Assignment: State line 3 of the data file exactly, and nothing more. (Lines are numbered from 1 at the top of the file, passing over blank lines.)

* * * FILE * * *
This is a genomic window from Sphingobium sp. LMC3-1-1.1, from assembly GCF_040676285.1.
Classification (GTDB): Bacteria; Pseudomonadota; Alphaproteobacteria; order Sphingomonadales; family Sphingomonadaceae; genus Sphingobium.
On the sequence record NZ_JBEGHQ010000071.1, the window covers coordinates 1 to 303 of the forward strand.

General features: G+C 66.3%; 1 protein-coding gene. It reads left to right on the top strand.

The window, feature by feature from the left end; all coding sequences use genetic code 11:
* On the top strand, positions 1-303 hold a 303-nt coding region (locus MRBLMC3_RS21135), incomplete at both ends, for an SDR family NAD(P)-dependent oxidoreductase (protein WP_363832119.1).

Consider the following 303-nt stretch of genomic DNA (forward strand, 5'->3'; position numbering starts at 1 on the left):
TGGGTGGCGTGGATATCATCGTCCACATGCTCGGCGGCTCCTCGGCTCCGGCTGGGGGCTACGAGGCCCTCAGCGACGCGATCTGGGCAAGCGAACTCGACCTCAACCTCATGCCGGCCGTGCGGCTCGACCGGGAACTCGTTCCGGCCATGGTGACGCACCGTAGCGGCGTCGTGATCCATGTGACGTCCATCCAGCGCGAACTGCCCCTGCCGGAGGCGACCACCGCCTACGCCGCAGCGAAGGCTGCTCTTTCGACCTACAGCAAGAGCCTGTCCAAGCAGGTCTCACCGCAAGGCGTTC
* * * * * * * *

On the sequence record NZ_JBEGHQ010000071.1, the window covers coordinates 1 to 303 of the forward strand.